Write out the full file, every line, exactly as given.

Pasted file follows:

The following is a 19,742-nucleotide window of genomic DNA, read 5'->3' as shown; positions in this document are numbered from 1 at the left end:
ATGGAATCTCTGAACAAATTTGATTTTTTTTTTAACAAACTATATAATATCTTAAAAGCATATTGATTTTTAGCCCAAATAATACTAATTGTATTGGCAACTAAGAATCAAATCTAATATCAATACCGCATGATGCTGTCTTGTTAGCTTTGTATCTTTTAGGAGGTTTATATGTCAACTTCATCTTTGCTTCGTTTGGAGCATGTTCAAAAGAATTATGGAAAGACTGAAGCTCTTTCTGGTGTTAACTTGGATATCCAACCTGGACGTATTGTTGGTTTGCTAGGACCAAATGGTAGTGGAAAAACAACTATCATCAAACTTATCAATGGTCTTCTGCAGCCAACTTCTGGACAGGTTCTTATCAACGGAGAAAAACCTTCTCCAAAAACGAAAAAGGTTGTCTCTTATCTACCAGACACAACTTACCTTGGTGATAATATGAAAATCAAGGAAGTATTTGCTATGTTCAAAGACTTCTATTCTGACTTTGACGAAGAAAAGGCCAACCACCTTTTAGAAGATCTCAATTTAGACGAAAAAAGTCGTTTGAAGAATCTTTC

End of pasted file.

The following is a 19,742-nucleotide window of genomic DNA, read 5'->3' as shown; positions in this document are numbered from 1 at the left end:
ATGGAATCTCTGAACAAATTTGATTTTTTTTTTAACAAACTATATAATATCTTAAAAGCATATTGATTTTTAGCCCAAATAATACTAATTGTATTGGCAACTAAGAATCAAATCTAATATCAATACCGCATGATGCTGTCTTGTTAGCTTTGTATCTTTTAGGAGGTTTATATGTCAACTTCATCTTTGCTTCGTTTGGAGCATGTTCAAAAGAATTATGGAAAGACTGAAGCTCTTTCTGGTGTTAACTTGGATATCCAACCTGGACGTATTGTTGGTTTGCTAGGACCAAATGGTAGTGGAAAAACAACTATCATCAAACTTATCAATGGTCTTCTGCAGCCAACTTCTGGACAGGTTCTTATCAACGGAGAAAAACCTTCTCCAAAAACGAAAAAGGTTGTCTCTTATCTACCAGACACAACTTACCTTGGTGATAATATGAAAATCAAGGAAGTATTTGCTATGTTCAAAGACTTCTATTCTGACTTTGACGAAGAAAAGGCCAACCACCTTTTAGAAGATCTCAATTTAGACGAAAAAAGTCGTTTGAAGAATCTTTC